This spring, the Sustainable Funding Project, an initiative dedicated to finding pathways to support and sustain high-quality teacher preparation, changed its name to PREPARED TO TEACH: Sustainable Funding for Quality Teacher Preparation and released a new report titled “Following the Money: Exploring Residency Funding through the Lens of Economics.”
“The name PREPARED TO TEACH captures the core work we do with all of our partners: making sure that every teacher is ready to take on the challenges of the classroom, every school has excellent educators, and every student has the opportunity to learn,” said Karen DeMoss, Director of PREPARED TO TEACH at Bank Street College. “We know that funded teacher residencies can transform education for the 21st century and we look forward to continuing to provide tools and information to other thought leaders committed to ensuring every aspiring teacher has equitable access to quality teacher.”
To help increase awareness of the new report, PREPARED TO TEACH welcomed educators and thought leaders to a panel discussion on April 8 titled “Following the Money, Making a Change.” Designed to share an in-depth look at the economics of teacher preparation and the systemic shortcomings of current teacher preparation models, the “Following the Money” report explores how, with a modest investment, the teacher labor market could dramatically shift to allow more strong individuals to enter the profession and, in turn, create better schools.
In her opening remarks, DeMoss highlighted how economics—specifically the high costs associated with quality teacher preparation—preclude people from entering the teaching profession and advocated for a significant shift in the country’s approach to high-quality teacher preparation and equitable access to the profession.
“We are trying to figure out how we can pay our candidates to have strong clinical experiences with the wonderful educators that are currently out there in our schools. If the nation thought it were really important to have well-prepared candidates, it would only cost somewhere between $2 and $10 billion per year to certify every single person through a funded graduates program,” she said. “We easily pay twice that much for NASA or farm subsidies. We don’t have the value system right now that is saying we should do this work as a country. But we could. We could build that value system.”
Funded residencies, she said, can transform education systems through equitable access to the experiential models of preparation common to other professions, such as medicine. Research gathered by PREPARED TO TEACH shows that a shift toward funded teacher residencies would create well-prepared teachers who stay in the profession longer and strengthen schools over time.
After sharing key findings from the report and exploring the strengths and challenges of existing funding models, DeMoss facilitated a panel discussion with John D’Agati, Deputy Commissioner, New York State Education Department, Office of Higher Education, and Amanda Lester, Director, Programs & Professional Learning, American Association of Colleges for Teacher Education (AACTE). The discussion focused on the intersecting challenges inherent in current teacher preparation models and the need for community engagement to move the needle both within New York State and nationwide.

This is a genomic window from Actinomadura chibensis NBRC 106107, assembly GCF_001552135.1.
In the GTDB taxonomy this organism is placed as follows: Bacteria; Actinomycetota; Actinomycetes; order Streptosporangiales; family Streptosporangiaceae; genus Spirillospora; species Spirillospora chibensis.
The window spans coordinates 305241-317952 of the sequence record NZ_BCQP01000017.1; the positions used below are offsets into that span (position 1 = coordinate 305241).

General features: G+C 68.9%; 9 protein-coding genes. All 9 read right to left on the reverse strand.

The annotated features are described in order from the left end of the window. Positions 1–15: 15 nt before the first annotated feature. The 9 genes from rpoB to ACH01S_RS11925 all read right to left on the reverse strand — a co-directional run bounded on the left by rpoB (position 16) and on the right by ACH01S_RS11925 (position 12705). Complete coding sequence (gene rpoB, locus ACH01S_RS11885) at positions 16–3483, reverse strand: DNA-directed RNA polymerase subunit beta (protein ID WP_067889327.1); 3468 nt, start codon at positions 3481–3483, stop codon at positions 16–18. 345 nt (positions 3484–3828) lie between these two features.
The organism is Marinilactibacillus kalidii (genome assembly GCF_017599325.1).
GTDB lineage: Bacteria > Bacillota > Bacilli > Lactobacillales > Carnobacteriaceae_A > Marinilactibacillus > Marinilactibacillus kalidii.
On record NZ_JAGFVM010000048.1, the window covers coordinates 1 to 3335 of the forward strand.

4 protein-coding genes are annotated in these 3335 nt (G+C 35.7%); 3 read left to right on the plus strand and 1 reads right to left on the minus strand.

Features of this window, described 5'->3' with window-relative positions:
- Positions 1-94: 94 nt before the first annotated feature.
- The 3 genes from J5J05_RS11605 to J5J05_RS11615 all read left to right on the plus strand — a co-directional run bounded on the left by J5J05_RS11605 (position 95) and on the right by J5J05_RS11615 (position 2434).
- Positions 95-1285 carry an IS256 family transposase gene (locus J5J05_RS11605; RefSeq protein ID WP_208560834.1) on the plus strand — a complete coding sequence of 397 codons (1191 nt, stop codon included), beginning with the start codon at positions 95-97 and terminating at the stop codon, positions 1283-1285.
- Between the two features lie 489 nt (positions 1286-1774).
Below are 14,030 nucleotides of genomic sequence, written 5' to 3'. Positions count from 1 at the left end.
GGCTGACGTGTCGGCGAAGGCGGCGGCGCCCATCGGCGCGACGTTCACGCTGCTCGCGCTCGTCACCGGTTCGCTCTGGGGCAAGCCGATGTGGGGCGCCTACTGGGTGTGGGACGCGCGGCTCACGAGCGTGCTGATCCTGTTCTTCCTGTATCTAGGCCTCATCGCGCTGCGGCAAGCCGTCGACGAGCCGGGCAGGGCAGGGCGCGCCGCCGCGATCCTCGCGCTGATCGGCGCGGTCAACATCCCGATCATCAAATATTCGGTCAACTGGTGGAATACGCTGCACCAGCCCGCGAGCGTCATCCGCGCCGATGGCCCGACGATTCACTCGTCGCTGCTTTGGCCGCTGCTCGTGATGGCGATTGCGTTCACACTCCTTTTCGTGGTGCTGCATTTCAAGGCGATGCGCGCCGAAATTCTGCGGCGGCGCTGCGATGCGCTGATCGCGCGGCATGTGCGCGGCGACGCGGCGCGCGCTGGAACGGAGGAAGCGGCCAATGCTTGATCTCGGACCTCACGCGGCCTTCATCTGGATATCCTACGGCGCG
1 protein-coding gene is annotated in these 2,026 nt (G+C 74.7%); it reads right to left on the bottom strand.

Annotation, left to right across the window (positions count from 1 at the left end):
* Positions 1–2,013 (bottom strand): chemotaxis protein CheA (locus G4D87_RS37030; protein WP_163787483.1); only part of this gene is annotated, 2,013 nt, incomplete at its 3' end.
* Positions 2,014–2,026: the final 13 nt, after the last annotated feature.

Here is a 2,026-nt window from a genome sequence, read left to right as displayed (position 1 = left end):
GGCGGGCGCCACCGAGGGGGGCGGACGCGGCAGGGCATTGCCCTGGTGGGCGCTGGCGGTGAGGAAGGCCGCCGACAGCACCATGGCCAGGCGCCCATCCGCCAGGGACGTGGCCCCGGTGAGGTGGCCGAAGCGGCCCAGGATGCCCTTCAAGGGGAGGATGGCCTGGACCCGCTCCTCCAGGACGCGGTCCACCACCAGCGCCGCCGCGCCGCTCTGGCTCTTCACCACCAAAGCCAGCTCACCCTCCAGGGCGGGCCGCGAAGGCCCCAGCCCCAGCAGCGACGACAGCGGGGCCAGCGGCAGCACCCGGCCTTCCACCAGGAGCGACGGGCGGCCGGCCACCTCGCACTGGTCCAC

“The types of programs that students have access to is a huge factor in their ability to thrive,” said Lester. “The whole idea of building out communities and really thinking out how you can share knowledge amongst different residency programs [is key] so we can start to think through what types of resources really make sense at the local level.”
D’Agati agreed. “We have never looked at [residencies] in the same way other professions did. But I think people have come to realize that the outcomes for students are directly related to the qualified teacher.”
After the panel discussion, audience members engaged in a lively question and answer session with the panelists. Many agreed that more conversation is needed to help create meaningful change in how teacher residencies are funded. “This conversation—from the state level, with higher ed, and with superintendents across the state—is absolutely necessary to move this in a reasonable amount of time. Many of us are champing at the bit to make this work,” said one guest.
A shift toward funded residencies would establish a P-20 education system with aligned labor markets and systemic educational improvements for all students, DeMoss noted. Teacher candidates from all backgrounds—including teachers of color—would have the financial and practical support needed to enter the profession and transform students’ lives.
“The economics of teacher preparation has really big implications. If a child of color, for example, has one teacher of color in elementary school, she is more likely to graduate high school, saving about a quarter of a million dollars in taxes and social services over the life of a child who would otherwise not have graduated high school…. It is in our power to change the system, but we’ve got to work together to make that happen” said DeMoss. “We are claiming for our profession what we want our profession to be. PREPARED TO TEACH is not a program, it’s a movement.”